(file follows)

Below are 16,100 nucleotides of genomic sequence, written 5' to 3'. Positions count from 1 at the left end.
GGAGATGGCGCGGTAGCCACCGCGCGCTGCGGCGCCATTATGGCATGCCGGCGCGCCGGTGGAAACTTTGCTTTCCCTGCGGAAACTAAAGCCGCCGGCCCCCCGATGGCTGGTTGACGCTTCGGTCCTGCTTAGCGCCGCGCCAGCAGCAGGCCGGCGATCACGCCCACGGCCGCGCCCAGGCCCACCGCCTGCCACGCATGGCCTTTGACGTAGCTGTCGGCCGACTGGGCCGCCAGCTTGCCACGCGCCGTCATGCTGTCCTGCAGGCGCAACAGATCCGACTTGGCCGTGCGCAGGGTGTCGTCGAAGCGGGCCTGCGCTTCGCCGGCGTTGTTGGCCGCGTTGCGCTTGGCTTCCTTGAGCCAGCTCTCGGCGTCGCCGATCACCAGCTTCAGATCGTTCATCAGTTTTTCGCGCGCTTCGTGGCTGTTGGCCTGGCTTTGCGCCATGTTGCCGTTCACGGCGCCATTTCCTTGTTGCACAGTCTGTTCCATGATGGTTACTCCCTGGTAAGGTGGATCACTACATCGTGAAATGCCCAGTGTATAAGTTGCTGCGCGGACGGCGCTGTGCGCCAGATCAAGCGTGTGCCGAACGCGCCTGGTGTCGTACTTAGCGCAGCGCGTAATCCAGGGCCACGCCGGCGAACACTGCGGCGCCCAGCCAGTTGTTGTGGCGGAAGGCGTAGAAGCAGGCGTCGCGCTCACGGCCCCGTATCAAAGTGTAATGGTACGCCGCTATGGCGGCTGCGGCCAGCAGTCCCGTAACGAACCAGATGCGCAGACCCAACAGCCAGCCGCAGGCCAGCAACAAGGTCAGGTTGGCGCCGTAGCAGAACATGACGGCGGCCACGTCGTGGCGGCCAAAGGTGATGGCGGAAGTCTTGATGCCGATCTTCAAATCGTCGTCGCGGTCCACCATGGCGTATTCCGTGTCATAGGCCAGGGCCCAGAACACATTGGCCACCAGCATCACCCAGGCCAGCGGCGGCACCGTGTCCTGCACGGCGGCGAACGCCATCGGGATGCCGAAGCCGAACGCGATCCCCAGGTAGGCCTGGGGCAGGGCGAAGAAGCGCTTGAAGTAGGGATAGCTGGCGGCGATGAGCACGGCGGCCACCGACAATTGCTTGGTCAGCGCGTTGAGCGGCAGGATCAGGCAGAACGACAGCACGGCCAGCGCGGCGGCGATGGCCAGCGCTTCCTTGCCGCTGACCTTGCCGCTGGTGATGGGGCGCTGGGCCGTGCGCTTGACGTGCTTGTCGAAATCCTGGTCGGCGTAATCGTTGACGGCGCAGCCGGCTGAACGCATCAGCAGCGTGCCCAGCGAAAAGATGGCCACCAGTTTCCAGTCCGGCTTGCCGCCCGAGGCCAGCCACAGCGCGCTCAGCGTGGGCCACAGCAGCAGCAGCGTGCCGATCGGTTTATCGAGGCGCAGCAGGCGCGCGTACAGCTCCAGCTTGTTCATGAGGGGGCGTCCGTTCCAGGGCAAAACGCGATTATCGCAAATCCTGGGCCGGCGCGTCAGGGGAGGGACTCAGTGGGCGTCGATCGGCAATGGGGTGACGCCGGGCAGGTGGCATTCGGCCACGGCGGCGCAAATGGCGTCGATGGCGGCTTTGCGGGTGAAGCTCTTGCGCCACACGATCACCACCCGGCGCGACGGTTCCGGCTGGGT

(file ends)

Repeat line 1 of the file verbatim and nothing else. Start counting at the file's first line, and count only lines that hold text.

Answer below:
Below are 16,100 nucleotides of genomic sequence, written 5' to 3'. Positions count from 1 at the left end.